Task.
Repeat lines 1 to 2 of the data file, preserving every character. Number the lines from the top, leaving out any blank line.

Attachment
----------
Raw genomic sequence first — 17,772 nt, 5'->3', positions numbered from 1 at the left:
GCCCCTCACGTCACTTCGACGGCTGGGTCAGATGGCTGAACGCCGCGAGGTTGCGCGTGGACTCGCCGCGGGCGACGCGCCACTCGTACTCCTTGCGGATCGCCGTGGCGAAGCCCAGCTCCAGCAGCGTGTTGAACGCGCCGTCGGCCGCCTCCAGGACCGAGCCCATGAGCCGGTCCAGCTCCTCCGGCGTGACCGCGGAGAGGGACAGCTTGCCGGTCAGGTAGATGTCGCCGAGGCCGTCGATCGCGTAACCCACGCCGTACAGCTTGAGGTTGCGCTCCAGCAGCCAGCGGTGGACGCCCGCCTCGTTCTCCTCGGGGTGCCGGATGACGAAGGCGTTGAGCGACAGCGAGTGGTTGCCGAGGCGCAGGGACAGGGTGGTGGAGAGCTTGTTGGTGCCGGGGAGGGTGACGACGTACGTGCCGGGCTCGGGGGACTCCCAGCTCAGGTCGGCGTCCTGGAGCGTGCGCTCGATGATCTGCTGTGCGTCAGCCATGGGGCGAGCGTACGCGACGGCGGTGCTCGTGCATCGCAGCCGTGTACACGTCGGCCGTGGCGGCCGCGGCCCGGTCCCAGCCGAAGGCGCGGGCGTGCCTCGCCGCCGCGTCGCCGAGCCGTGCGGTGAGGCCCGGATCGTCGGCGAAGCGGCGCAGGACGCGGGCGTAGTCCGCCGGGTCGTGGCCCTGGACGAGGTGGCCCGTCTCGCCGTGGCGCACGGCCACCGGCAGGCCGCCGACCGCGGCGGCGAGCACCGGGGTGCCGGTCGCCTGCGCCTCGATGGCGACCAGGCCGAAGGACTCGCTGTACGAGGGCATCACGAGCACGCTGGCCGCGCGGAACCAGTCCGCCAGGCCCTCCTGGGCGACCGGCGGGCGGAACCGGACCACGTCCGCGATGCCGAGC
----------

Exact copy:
Raw genomic sequence first — 17,772 nt, 5'->3', positions numbered from 1 at the left:
GCCCCTCACGTCACTTCGACGGCTGGGTCAGATGGCTGAACGCCGCGAGGTTGCGCGTGGACTCGCCGCGGGCGACGCGCCACTCGTACTCCTTGCGGATCGCCGTGGCGAAGCCCAGCTCCAGCAGCGTGTTGAACGCGCCGTCGGCCGCCTCCAGGACCGAGCCCATGAGCCGGTCCAGCTCCTCCGGCGTGACCGCGGAGAGGGACAGCTTGCCGGTCAGGTAGATGTCGCCGAGGCCGTCGATCGCGTAACCCACGCCGTACAGCTTGAGGTTGCGCTCCAGCAGCCAGCGGTGGACGCCCGCCTCGTTCTCCTCGGGGTGCCGGATGACGAAGGCGTTGAGCGACAGCGAGTGGTTGCCGAGGCGCAGGGACAGGGTGGTGGAGAGCTTGTTGGTGCCGGGGAGGGTGACGACGTACGTGCCGGGCTCGGGGGACTCCCAGCTCAGGTCGGCGTCCTGGAGCGTGCGCTCGATGATCTGCTGTGCGTCAGCCATGGGGCGAGCGTACGCGACGGCGGTGCTCGTGCATCGCAGCCGTGTACACGTCGGCCGTGGCGGCCGCGGCCCGGTCCCAGCCGAAGGCGCGGGCGTGCCTCGCCGCCGCGTCGCCGAGCCGTGCGGTGAGGCCCGGATCGTCGGCGAAGCGGCGCAGGACGCGGGCGTAGTCCGCCGGGTCGTGGCCCTGGACGAGGTGGCCCGTCTCGCCGTGGCGCACGGCCACCGGCAGGCCGCCGACCGCGGCGGCGAGCACCGGGGTGCCGGTCGCCTGCGCCTCGATGGCGACCAGGCCGAAGGACTCGCTGTACGAGGGCATCACGAGCACGCTGGCCGCGCGGAACCAGTCCGCCAGGCCCTCCTGGGCGACCGGCGGGCGGAACCGGACCACGTCCGCGATGCCGAGC